Businesses on Lisbon’s main street will host a ‘Save Main Street’ block party this weekend

Kerry Conway stands outside her business, The Sausage Kitchen, on Main Street in Lisbon Falls on Wednesday. “It’s what we watch all day,” she said. Businesses have seen a loss of foot traffic since rebuilding the street began this year. Daryn Slover/Sun Diary

LISBON — After construction began on Main Street in downtown Lisbon Falls earlier this year, Maggie Norzow has seen a 75% drop in sales at her clothing boutique, Eastcraeft.

“Business has been much worse than previous years — even worse than the COVID years — and that’s saying something,” Norzow said. “We have been closed for four months (in 2020).”

His business is not the only one affected. Other Main Street business owners say the decrease in foot traffic has significantly hurt their businesses.

To draw more people downtown and provide much-needed financial support to Main Street, business owners held the ‘Save Main Street’ block party on Friday and Saturday.

The Eastcraeft clothing store in Lisbon will sell a special edition “Save Main Street” t-shirt at a Friday and Saturday block party. Daryn Slover/Sun Diary

Saturday will feature two dozen local vendors on Main Street starting at 1 p.m., with live music from 4 p.m. to 9 p.m. Main Street will be closed and all construction vehicles relocated.

Olive Pitt Brewing Co. and Flux Restaurant will open outdoor cafes, according to Olive Pit Brewing owner and Councilwoman Christine Cain. The Sausage Kitchen, further up Main Street, will set up a pop-up tent and grill to serve sausage and steak subs.

Eastcraeft will also sell a special edition “Save Main Street” t-shirt. Revenue from sales will be used to offset live music costs, according to Cain.

Closed on Saturday, Frank’s Restaurant will instead host a luau party from 4 p.m. to midnight Friday, including live music.

Cain said the financial hit to some downtown businesses has been so severe that some don’t know if they’ll make it through until the first phase of Main Street renovations is complete this fall.

“It seems like if we’re not actively trying to get people into the store and constantly reminding people that we’re open, people kind of forget about us,” Norzow said, adding that she thinks people actively avoid downtown due to construction and road closures.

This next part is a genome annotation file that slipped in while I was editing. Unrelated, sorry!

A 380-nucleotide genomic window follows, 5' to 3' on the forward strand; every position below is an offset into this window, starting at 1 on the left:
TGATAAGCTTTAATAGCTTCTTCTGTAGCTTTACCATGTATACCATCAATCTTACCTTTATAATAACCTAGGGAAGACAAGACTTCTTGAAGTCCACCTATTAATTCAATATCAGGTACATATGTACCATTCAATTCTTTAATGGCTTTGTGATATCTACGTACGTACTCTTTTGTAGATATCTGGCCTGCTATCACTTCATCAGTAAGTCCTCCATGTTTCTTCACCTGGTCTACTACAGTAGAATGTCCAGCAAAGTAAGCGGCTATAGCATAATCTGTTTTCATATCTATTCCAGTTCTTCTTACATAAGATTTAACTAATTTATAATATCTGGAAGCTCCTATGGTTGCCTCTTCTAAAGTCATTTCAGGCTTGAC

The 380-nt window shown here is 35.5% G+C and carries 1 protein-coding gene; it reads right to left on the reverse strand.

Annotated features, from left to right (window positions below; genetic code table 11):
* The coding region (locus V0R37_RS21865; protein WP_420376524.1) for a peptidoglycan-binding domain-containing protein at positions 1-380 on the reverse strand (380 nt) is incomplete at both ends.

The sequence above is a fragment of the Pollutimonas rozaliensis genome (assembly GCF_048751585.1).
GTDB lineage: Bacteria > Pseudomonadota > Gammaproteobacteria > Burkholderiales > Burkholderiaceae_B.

Businesses along Main Street in Lisbon Falls are struggling as construction limits parking and foot traffic. Standing on the street Wednesday are, from left, Flux sous-chef Jeb Charette, Flux owner Jason LaVerdiere, Eastcraeft owner Maggie Norzow and Olive Pit Brewing owner Christy Cain. Daryn Slover/Sun Diary

Businesses experienced major traffic disruptions during the Maine Blues Festival in June and the Moxie Festival in July. Organizers hope the block party will provide a lifeline for downtown businesses to survive August.

Kerry Conroy, owner of The Sausage Kitchen, said her business has diversified its revenue in an effort to make up for lost foot traffic. Knowing that the Main Street construction project was approaching, she endeavored to increase overall sales, hold on-site makers markets, and attend local events as a vendor.

Selling submarines at Topsham Fair last week ‘helped ease’ her financial concerns, she said.

Economic and Community Development Director Ross Cunningham said despite the city’s pre-construction planning and marketing campaigns, downtown businesses suffered from reduced pedestrian traffic on Main Street.

“This is clearly a situation where downtown businesses have taken positive steps to create the traffic they are missing this year,” he said.

A woman crosses the main street on Wednesday in downtown Lisbon Falls. The major reconstruction is expected to be completed this fall. Daryn Slover/Sun Diary

Construction at the lower end of Main Street is expected to be completed by mid-September, he said.

Construction of Main Street promises to completely overhaul the underground utilities, road, sidewalks and light fixtures on Main Street from its intersection with Route 196 to Huston Street.

Although downtown businesses are currently struggling, Conroy believes the renovation will benefit the city in the long term.

“At the end of the day, it’s going to be a much nicer downtown,” she said.

Parking for downtown Lisbon Falls is available on the side streets and at the site of the old Worumbo Mill near Route 196.

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